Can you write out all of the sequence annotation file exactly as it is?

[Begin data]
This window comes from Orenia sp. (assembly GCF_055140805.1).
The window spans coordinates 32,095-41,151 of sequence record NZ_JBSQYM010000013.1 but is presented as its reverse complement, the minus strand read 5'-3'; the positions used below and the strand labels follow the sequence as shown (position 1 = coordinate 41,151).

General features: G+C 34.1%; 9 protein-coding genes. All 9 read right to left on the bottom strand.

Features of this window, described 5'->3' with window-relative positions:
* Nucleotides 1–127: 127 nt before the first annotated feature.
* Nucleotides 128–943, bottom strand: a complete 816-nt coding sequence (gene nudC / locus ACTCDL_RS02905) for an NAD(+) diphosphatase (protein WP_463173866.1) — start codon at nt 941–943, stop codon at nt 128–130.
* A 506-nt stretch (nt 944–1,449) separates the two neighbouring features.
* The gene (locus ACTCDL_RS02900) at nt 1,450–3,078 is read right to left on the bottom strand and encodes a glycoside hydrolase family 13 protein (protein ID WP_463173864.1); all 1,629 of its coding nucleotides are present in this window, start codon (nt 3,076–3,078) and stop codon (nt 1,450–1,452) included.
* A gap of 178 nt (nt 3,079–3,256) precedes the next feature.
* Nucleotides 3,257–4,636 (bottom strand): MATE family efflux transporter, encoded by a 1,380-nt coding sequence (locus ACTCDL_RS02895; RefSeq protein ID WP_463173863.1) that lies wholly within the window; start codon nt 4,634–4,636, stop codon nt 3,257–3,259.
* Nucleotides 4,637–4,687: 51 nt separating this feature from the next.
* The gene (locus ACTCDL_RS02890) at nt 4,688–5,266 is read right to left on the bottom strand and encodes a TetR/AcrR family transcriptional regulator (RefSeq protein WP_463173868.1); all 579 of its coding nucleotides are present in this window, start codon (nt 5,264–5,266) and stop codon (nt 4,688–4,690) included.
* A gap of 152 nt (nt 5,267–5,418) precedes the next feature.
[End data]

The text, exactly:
This window comes from Orenia sp. (assembly GCF_055140805.1).
The window spans coordinates 32,095-41,151 of sequence record NZ_JBSQYM010000013.1 but is presented as its reverse complement, the minus strand read 5'-3'; the positions used below and the strand labels follow the sequence as shown (position 1 = coordinate 41,151).

General features: G+C 34.1%; 9 protein-coding genes. All 9 read right to left on the bottom strand.

Features of this window, described 5'->3' with window-relative positions:
* Nucleotides 1–127: 127 nt before the first annotated feature.
* Nucleotides 128–943, bottom strand: a complete 816-nt coding sequence (gene nudC / locus ACTCDL_RS02905) for an NAD(+) diphosphatase (protein WP_463173866.1) — start codon at nt 941–943, stop codon at nt 128–130.
* A 506-nt stretch (nt 944–1,449) separates the two neighbouring features.
* The gene (locus ACTCDL_RS02900) at nt 1,450–3,078 is read right to left on the bottom strand and encodes a glycoside hydrolase family 13 protein (protein ID WP_463173864.1); all 1,629 of its coding nucleotides are present in this window, start codon (nt 3,076–3,078) and stop codon (nt 1,450–1,452) included.
* A gap of 178 nt (nt 3,079–3,256) precedes the next feature.
* Nucleotides 3,257–4,636 (bottom strand): MATE family efflux transporter, encoded by a 1,380-nt coding sequence (locus ACTCDL_RS02895; RefSeq protein ID WP_463173863.1) that lies wholly within the window; start codon nt 4,634–4,636, stop codon nt 3,257–3,259.
* Nucleotides 4,637–4,687: 51 nt separating this feature from the next.
* The gene (locus ACTCDL_RS02890) at nt 4,688–5,266 is read right to left on the bottom strand and encodes a TetR/AcrR family transcriptional regulator (RefSeq protein WP_463173868.1); all 579 of its coding nucleotides are present in this window, start codon (nt 5,264–5,266) and stop codon (nt 4,688–4,690) included.
* A gap of 152 nt (nt 5,267–5,418) precedes the next feature.